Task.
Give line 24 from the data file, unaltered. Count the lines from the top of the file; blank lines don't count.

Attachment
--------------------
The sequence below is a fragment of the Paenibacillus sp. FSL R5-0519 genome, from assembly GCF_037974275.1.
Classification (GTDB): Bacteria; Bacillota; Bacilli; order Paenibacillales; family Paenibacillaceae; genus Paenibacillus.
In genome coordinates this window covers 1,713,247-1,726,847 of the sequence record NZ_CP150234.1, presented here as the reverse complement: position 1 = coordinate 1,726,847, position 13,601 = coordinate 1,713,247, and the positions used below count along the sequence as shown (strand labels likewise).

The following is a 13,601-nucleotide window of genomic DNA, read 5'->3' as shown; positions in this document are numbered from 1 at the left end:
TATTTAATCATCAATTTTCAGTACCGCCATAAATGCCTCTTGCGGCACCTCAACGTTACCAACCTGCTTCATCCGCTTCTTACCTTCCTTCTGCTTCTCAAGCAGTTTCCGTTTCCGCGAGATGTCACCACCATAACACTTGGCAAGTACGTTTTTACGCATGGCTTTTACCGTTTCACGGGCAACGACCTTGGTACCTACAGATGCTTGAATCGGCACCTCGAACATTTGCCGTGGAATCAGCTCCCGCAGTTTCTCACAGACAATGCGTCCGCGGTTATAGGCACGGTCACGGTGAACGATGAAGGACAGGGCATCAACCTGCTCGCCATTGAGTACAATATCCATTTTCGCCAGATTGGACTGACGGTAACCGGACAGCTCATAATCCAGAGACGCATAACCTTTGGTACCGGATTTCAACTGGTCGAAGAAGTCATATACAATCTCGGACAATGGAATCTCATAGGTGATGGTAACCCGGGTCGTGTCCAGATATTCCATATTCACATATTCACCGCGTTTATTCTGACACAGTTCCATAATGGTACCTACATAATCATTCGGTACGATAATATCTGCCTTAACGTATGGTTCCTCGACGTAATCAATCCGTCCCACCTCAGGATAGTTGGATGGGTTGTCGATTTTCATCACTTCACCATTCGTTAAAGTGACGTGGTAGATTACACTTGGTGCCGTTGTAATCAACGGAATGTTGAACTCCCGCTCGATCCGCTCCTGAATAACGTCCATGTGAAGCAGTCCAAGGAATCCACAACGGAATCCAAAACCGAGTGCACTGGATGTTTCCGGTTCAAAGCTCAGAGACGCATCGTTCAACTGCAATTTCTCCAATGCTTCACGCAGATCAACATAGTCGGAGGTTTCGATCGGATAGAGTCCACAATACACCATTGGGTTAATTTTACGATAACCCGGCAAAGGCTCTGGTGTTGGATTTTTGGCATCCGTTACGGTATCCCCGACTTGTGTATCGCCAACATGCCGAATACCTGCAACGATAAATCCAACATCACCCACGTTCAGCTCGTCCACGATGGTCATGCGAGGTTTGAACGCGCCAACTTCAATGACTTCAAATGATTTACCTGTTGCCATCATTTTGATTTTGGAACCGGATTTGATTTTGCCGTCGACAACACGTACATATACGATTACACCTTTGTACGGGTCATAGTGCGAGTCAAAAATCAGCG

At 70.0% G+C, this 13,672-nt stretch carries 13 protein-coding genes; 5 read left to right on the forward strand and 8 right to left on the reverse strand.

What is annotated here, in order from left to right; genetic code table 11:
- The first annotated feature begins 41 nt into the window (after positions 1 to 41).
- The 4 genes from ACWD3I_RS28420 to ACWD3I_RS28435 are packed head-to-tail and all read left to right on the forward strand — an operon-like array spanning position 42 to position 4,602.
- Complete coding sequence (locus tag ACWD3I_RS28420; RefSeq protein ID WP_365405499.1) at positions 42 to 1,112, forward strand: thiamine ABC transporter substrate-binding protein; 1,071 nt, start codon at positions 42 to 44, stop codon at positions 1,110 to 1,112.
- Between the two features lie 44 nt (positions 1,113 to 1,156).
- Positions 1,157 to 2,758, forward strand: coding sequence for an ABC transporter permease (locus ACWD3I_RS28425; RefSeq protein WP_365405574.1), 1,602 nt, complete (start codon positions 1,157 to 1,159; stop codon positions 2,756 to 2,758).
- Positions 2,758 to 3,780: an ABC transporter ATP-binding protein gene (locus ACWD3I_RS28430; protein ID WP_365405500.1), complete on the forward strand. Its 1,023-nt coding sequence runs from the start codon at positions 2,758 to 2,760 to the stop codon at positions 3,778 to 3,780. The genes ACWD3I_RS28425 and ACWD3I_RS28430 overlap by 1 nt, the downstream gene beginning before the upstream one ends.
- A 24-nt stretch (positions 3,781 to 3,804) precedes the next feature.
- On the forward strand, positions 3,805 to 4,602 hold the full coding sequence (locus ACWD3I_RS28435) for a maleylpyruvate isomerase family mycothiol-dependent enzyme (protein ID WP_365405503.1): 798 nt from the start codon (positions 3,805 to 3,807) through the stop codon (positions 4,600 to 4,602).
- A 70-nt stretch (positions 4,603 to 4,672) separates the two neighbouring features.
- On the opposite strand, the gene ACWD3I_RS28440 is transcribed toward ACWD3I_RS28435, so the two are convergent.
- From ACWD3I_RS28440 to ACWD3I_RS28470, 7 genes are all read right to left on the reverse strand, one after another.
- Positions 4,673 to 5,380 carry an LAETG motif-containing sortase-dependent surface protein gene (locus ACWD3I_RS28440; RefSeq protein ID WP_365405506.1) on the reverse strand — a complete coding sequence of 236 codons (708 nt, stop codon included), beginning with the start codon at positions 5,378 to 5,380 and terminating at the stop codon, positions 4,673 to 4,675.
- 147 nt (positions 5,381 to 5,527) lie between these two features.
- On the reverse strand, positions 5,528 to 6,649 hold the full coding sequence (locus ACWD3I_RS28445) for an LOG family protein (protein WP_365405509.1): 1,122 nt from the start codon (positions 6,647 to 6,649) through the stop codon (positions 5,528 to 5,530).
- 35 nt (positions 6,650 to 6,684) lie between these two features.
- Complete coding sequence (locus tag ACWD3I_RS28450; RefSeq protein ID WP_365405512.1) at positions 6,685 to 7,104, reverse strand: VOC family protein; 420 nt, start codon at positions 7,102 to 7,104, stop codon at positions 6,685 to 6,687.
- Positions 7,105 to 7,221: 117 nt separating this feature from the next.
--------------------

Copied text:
- Positions 7,105 to 7,221: 117 nt separating this feature from the next.